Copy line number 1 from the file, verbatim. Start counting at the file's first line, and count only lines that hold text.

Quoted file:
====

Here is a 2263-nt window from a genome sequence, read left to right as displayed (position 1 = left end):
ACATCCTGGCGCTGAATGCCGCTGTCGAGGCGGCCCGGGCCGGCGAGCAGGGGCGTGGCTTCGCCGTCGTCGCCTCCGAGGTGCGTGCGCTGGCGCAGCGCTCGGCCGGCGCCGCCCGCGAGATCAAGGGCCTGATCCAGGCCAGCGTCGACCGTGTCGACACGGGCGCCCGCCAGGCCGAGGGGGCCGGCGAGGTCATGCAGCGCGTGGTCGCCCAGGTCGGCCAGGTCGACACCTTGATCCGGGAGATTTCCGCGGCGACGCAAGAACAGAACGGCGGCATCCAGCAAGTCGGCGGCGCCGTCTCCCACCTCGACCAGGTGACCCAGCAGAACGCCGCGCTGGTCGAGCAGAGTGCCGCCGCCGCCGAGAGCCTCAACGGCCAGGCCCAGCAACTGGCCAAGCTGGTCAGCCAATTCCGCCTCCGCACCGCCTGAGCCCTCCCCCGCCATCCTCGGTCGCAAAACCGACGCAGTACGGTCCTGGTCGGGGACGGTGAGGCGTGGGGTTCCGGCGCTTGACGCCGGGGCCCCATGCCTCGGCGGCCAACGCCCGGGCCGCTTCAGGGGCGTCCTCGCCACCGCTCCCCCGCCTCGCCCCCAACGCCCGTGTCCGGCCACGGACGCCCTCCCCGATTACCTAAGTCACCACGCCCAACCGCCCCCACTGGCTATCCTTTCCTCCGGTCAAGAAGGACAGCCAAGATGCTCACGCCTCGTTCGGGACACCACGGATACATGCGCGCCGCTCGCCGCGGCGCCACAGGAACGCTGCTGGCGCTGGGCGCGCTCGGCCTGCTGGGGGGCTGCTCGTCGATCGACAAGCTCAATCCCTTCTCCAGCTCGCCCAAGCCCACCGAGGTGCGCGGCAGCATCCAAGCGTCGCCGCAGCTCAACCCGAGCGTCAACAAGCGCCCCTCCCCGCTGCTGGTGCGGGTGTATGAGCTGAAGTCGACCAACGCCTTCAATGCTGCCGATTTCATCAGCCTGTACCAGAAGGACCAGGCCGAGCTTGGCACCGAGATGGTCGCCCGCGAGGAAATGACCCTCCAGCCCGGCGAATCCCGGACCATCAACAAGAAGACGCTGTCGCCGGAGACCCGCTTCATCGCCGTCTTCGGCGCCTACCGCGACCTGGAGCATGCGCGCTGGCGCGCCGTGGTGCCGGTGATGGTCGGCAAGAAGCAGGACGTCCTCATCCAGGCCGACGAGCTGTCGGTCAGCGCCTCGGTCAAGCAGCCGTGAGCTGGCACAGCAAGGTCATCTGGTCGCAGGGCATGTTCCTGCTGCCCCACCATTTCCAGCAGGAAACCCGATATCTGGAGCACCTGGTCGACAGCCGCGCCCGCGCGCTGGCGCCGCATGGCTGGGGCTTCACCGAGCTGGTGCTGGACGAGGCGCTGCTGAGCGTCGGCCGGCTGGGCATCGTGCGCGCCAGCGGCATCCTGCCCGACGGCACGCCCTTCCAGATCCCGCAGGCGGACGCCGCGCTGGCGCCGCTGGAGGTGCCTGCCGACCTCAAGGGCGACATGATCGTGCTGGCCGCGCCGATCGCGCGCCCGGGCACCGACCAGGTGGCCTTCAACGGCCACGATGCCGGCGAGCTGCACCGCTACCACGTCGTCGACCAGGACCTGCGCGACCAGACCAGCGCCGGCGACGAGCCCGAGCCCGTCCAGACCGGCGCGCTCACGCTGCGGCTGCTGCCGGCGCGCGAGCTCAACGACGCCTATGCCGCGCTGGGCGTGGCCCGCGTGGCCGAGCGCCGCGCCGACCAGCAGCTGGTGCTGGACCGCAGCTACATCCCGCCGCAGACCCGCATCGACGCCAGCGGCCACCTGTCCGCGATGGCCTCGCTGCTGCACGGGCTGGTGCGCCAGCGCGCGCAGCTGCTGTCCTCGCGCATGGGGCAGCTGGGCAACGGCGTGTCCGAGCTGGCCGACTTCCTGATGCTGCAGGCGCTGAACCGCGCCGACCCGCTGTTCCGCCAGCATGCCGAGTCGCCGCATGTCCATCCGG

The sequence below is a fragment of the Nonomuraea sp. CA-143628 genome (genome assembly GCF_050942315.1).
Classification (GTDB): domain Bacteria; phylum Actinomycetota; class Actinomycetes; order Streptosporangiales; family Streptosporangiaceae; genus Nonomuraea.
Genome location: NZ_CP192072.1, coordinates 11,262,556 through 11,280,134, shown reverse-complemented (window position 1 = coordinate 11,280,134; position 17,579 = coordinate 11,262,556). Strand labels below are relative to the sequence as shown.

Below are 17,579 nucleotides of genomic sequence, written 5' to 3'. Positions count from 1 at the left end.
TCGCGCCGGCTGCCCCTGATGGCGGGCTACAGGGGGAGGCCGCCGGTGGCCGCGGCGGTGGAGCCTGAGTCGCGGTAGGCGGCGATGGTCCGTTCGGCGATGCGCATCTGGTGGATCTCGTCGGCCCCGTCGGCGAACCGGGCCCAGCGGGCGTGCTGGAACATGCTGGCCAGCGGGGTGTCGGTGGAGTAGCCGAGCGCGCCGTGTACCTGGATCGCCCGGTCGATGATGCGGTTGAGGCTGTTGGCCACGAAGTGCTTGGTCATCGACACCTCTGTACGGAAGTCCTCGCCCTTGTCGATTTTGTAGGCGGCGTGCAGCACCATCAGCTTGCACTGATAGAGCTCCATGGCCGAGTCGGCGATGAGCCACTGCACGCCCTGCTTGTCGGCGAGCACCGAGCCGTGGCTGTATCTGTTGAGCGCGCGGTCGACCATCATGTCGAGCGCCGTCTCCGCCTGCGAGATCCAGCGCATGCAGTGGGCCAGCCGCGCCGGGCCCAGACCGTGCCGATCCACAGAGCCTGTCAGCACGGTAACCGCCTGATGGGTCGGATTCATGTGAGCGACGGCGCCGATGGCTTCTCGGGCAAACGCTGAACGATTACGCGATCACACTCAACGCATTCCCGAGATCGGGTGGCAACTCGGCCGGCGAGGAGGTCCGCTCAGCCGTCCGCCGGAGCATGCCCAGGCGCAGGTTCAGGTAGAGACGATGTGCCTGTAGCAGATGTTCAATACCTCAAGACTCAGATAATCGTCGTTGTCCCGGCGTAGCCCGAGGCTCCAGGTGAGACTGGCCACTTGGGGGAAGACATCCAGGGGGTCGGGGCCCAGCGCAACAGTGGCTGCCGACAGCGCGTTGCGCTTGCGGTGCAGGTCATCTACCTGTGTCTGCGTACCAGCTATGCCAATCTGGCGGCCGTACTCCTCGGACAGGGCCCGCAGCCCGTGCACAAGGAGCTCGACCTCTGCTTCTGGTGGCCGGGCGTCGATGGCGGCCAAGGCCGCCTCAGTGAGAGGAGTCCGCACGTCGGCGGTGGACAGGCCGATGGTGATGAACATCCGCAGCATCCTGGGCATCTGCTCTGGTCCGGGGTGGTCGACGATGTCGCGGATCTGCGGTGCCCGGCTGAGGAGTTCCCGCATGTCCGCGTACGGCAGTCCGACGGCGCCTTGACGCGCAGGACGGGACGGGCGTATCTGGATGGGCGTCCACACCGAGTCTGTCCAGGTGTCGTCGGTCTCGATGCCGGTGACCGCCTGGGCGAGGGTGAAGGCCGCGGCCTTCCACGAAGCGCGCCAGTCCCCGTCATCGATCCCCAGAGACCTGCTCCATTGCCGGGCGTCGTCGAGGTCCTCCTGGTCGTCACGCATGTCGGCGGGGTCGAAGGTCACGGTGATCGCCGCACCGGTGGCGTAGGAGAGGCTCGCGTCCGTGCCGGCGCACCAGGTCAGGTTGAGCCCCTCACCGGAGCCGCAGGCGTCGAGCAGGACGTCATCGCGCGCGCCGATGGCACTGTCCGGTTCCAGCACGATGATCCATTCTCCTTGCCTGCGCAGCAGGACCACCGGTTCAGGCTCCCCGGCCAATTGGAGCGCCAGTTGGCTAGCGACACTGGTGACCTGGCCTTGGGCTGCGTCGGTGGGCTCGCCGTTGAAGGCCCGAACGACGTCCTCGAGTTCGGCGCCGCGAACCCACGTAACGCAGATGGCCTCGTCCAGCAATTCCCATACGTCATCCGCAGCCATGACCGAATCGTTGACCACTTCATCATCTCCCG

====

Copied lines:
Here is a 2263-nt window from a genome sequence, read left to right as displayed (position 1 = left end):